A. It is, but clearly there were things that the people were trading as well, probably woodcraft, metal workings/jewelry, foodstuffs (remember the fertile soil in the land), and aquaculture (since part of the land is by the sea).  But what is making all of these things desirable is Solomon himself.

Q. (2 Chronicles 1:14-17): Why is Solomon building such a big army right now?  Is it the size of the force helps intimidate the enemy?

A. Most likely.  Solomon’s about to have some enemies.  It’s down hill from here.

Day 142 (May 22): Solomon builds his palace, Great and grand is the interior and furnishings for the Lord’s temple

Welcome to BibleBum where we are exploring the entire Bible in one year to better learn how to follow God’s instructions and discover the purpose for our lives.  The BibleBum blog uses The One Year Chronological Bible, the New Living Translation version.  At the end of each day’s reading, Rob, a cultural history aficionado and seminary graduate, answers questions from Leigh An, the blogger host, about the daily scripture.  To start from the beginning, click on “Index” and select Day 1.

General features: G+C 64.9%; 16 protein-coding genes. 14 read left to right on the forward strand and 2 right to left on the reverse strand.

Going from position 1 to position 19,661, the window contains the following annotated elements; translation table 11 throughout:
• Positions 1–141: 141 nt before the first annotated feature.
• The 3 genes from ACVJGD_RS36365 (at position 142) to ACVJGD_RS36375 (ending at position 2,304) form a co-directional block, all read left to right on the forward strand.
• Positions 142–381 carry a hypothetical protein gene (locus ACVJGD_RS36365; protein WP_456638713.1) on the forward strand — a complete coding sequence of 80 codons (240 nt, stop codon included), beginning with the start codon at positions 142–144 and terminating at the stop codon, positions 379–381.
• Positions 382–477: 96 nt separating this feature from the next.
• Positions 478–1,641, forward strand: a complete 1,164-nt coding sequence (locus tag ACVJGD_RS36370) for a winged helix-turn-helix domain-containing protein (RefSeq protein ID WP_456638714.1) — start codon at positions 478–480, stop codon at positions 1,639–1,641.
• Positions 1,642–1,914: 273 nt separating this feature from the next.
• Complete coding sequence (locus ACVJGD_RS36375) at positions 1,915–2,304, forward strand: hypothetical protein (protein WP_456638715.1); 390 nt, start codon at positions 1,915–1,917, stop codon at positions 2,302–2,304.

1 Kings 7:1-51

2 Chronicles 3:15-4:22

Questions & Observations

Q. (1 Kings 7:1-12): It sounds like Solomon is building his ego with a palace larger than the temple he’s building for God.  It took him almost twice as long to build his palace than the Lord’s temple.

A. Yes, I would say so.  This is not Solomon’s, uh, wisest move, is it?

Q. (7:13-51): This description of the Lord’s temple is so detailed that it sounds as if it came from God himself.  I think Solomon has certainly honored God with such a lavish place!  Does God comment on the temple later?  I wonder if it’s pleasing to Him.

A. You will find out very soon.  The next step will be to dedicate it.

Q. Is there any of these designer details of the Temple that we should take note of?

A. Other than the objects in question are absolutely massive?  I would say that’s the only thing that needs to be made clear.  This is a massive building — even by modern standards — in every way recognizing, but being superior to, the design of the Wilderness Tabernacle.  Solomon intended his Temple to be eternal (1 Kings 9:13), so he used his father’s fortune in resources to do the best that he could to make it that way.